1. Give him a 2nd round tender. This would force teams to give the Bears a 2nd round pick if they sign RRH, which wouldn’t happen. It keeps him a Bear for one more year with a cap hit of around $3 million.
  2. Give him an original round tender. This lets any team negotiate a deal with RRH, but gives the Bears the right to match any contract he signs. It gives Chicago less control, but saves them about $1M in cap space.

You might recall the Bears faced a similar situation with Bryce Callahan and gave him an original round tender, which he ended up playing the 2018 season on. It’s a risky move that leaves them vulnerable to somebody else signing him away, while the 2nd round tender guarantees he’ll be in Chicago for one more year but costs them a bit more cap space.

Given their cap situation, I think the Bears go for the original tender to try and save a little money. And given RRH’s limited snaps and production, it’s a decent bet that nobody is going to sign him to a long-term deal. But with Chicago’s tight cap situation and the high visibility of their defense this year, he might get snatched out from beneath them by somebody hoping to hurt them a little bit and get a useful contributor. This is an under-the-radar situation worth monitoring this offseason.

Update: Over the Cap lists RRH as an exclusive rights free agent, which would mean he can be kept on a one-year tender for a minimum salary. This would both protect him from being poached and save the Bears about $1.5 million against the cap. That would be fantastic if true.

Much Ado About Parkey

Finally, a quick word about kicker Cody Parkey, who was bad for the Bears this year after signing a big contract and has a $4 million cap hit for next year. Easy cut, right?

Except if they cut him, his dead money will actually cost them about $1 million more than if they have him on the roster.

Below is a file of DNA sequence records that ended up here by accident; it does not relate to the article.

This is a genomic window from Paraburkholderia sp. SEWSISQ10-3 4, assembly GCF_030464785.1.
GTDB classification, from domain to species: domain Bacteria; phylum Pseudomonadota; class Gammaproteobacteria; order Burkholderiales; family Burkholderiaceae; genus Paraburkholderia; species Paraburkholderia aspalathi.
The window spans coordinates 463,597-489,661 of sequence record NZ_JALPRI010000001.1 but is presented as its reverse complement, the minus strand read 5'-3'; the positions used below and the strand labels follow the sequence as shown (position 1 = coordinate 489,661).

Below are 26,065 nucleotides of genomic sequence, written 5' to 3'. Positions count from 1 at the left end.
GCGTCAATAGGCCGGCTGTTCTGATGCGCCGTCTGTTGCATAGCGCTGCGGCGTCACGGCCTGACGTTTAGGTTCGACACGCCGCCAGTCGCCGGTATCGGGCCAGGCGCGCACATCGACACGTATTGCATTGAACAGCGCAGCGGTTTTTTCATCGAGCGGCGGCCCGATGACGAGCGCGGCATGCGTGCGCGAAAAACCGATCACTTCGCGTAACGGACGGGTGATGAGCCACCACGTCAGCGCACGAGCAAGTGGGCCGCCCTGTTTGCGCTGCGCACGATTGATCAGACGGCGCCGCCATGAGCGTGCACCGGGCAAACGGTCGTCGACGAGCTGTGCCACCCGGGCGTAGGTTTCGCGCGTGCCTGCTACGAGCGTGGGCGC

But I think the Bears have to do it. Then they’re looking for a reliable kicker yet again, but they don’t really have a choice. That’s going to eat into what little money they actually do have.

[Editor’s Note: He’s gone.]

Wrapping it Up

Here’s a quick TL;DR recap for those of who you don’t like wading through 1500 words of detail.

  • The Bears have around $13 million in cap space, but can clear about $8.5M more by cutting two guys who don’t contribute much on the field (Dion Sims and Sam Acho).
  • They can also cut Kyle Long ($5.5 million) and/or restructure Khalil Mack ($9 million) to clear more space, but that creates a hole at right guard or hurts the future cap, respectively.
  • Three starters – Bryce Callahan, Bobby Massie, and Adrian Amos – are free agents, and the Bears don’t have the money to sign all of them.
  • Several other key contributors (mainly Bryan Witzmann, Aaron Lynch, Josh Bellamy, and Roy Robertson-Harris) are free agents as well, and the Bears need to find a way to keep or replace each of them.

The main takeaway is this: after years of drastic changes every offseason, this is going to be a quiet one for the Bears. They don’t have much money to spend, and most of it will probably be spent trying to keep their own guys from leaving. Their first draft pick won’t be until late in round 3.

Like I said last offeason, Ryan Pace has built a roster that isn’t changing much the next few years. This offseason particularly, they’re likely to focus on keeping as many of their own guys as possible, tweak a few things around the edges, and look for improvement to come from within.